The statement of Professor Friedr. Paulsen is fairly representative: “ The general exclusion of Religionsunterricht from the school is impossible ; on the contrary its reconstruction is imperative." Rein, stimmen II. 33.

child with great truths which his own growing experience may interpret and illuminate. And they find in this method no breach with sound pedagogical principles.

The effect of the debate, as thus wrought out, has been to deepen in all minds the already profound interest in the laws of sound teaching, and good must come of it as applied to religious teaching and to the other branches of the modern curriculum.


The current discussions give large place to the selection and arrangement of the Lehrstoff—the subject matter of instruction. Leaving to one side the radicals who would exclude all religious considerations from the schoolroom, there are endless divergences of opinion as to the materials to be used. Only the more essential aspects can be considered here.

The materials of religious instruction as at present constituted are drawn from five sources: The Bible, the catechism, church history, hymnology, and general literature. The liberalizing tendency has shown itself in the gradual growth of the last-named element, but it still constitutes an altogether minor factor in the average school curriculum. The Bible and the catechism continue to furnish the greater part.

In the distinctive field of Bible study many problems are in debate—the right proportions of Old Testament and New Testament, the relative emphasis on historical and devotional, the question of the “ Schulbibel,"d and so on. But the more vital issues here relate to the interpretation of the Bible, rather than to selection and arrangement.

Of most concern is the question whether the Bible shall supply the chief materials or not. In that matter there is evident a tendency to reduce the amount of biblical Lehrstoff, but to improve the quality by more judicious selection. Beyond a certain point the churchly party resists such reduction, since its interest calls for a broad knowledge of the Bible on the part of the child, as preparation for confirmation and for membership in the church. At this point the contestants take sharpest issue. The selection of materials depends on the ultimate aim of instruction. The extreme radicals aim only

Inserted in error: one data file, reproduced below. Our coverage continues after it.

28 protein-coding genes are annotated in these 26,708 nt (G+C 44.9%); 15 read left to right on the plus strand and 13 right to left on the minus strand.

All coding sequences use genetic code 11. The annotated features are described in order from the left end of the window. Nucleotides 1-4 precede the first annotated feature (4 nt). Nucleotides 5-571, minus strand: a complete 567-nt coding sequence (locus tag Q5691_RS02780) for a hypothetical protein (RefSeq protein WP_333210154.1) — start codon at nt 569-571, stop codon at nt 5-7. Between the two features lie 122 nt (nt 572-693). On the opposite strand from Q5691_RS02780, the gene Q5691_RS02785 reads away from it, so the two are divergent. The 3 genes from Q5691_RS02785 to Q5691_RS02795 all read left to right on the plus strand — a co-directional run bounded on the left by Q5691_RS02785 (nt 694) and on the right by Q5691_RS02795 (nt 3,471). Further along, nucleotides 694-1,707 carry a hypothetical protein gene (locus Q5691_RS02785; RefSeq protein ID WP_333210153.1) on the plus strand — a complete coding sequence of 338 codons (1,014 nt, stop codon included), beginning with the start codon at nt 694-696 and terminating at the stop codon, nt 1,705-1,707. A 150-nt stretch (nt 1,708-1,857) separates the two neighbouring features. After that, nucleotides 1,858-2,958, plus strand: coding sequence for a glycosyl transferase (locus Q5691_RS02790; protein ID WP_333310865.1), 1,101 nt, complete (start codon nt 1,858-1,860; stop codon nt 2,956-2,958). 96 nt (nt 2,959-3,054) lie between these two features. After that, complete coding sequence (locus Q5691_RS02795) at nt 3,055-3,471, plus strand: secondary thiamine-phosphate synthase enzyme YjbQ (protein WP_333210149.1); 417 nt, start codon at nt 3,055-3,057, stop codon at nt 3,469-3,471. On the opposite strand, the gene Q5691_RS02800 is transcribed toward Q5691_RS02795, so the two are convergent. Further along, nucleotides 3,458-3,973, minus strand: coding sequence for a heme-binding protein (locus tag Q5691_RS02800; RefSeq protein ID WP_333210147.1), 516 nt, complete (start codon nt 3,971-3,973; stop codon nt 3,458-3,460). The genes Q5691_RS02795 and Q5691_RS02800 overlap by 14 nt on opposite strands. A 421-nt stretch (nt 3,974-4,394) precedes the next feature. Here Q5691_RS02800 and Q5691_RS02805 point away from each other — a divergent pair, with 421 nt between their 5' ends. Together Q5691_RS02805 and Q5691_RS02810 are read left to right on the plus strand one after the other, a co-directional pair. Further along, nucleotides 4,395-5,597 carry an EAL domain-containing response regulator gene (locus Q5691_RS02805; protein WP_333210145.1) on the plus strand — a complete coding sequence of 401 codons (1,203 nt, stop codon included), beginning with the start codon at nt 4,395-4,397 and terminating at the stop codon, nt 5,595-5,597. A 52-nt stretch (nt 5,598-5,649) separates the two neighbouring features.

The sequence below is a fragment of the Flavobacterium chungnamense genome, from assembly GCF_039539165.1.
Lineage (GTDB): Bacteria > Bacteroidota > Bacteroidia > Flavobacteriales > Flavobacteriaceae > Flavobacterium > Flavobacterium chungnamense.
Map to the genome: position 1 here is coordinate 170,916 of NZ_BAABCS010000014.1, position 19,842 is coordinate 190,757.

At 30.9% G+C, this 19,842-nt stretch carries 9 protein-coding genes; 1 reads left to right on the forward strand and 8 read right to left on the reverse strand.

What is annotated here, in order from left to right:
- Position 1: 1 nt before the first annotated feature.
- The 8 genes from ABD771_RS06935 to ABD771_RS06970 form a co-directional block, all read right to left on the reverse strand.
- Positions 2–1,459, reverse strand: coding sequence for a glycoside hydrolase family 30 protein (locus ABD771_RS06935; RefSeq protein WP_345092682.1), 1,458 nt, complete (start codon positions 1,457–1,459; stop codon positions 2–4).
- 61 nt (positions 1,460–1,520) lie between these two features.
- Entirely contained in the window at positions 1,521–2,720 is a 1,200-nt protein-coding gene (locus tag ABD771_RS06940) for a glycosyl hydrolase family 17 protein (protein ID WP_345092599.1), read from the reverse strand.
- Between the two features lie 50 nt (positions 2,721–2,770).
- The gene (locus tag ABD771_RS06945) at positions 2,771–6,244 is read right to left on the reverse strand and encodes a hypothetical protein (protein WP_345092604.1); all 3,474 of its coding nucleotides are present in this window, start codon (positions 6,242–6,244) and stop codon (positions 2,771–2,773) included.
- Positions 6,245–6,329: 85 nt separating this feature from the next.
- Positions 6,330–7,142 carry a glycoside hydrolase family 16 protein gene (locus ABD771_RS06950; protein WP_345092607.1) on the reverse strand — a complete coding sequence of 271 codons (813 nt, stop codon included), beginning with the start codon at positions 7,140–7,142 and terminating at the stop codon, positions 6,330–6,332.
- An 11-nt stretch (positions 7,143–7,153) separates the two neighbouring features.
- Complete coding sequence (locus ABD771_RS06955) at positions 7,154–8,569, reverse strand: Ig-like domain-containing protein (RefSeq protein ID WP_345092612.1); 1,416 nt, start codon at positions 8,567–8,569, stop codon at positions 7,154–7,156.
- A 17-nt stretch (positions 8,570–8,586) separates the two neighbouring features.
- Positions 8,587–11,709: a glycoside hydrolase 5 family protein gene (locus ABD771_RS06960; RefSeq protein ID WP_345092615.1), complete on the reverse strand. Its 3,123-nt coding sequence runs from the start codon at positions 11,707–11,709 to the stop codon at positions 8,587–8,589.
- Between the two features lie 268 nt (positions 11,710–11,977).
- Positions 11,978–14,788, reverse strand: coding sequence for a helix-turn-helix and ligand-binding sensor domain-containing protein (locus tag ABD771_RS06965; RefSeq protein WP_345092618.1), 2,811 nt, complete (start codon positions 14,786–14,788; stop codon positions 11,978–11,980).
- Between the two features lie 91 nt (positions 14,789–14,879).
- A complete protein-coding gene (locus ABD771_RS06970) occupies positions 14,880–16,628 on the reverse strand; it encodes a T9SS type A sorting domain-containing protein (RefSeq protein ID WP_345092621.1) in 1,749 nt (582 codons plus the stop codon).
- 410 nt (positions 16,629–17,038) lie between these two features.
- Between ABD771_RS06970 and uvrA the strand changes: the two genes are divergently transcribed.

a In many ways it is manifest that this controversy as to the place and method of religious instruction has served as a powerful stimulus to general pedagogical science.

For the place this matter occupies in the current debate in Saxony, see p. 18 above.

"An excellent manual for the work in church history is Reiniger, Präparationen. The series of Reukauf und Heyn also provides a Kirchengeschichte.

4 Whether to use in the schools a book of selections instead of the whole Bible. Numerous Schulbibel have been prepared, but the use of them has hardly become general. See list in Meltzer, Verzeichnis, 52–53. Among the best known are the “ Biblische Lesebücher" of Reukauf and Heyn. For comments on the Schulbibel question see Eberhard, Die richt. Bestreb. 28; Franke, Der Kampf um den RU. 86 : Scherer, Führer II, 66-69. See also the discussion of the question on p. 24 of this report.

. For discussion of aims, see B, page 35.

at moral character, and would exclude nearly or quite all biblical literature as too much implicated in dogmatic issues; the liberal revisionists aim at the general development of religious life and character, and would use such biblical selections as contribute effectively to that end; the conservatives aim at thorough grounding in the confessional standards and preparation for membership in the church, and would hold fast to the Bible as necessary to that result.

The teachers of Saxony, as they have defined themselves in the Zwickau articles and in their proposed Lehrplan, wish to keep instruction distinctively Christian but not confessional or ecclesiastical, and in consequence assume toward the Bible a respectful but hardly conventional attitude. The theses nowhere advocate the predominant use of biblical materials. There is in them no thought of a systematic training in the Bible, nor does any such ideal underlie the more recent plans of courses of study advocated by the teachers of Saxony.

There is thus a distinct line of cleavage between those who seek to produce in the child a general awakening of the religious instincts and those who, through the use of the Bible, seek to direct the religious instincts into Christian and confessional lines. As vary these divergent aims, so vary the selection and use of matter from the sacred scriptures.

In the present controversy, however, the problem of the Bible is quite overshadowed by the problem of the catechism. The Shorter Catechism of Luther," dating from 1529, consists of five parts, comprising in order the Ten Commandments, the Apostles' Creed, the Lord's Prayer, the “ Sacrament of Holy Baptism," and the “ Sacrament of the Altar" (the Communion). Luther's explanations, arranged in the form of question and answer, form far the larger part of the catechism, and were definitely designed for memorizing. The

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• Intermediate between the several groups there are of course countless diversities of opinion.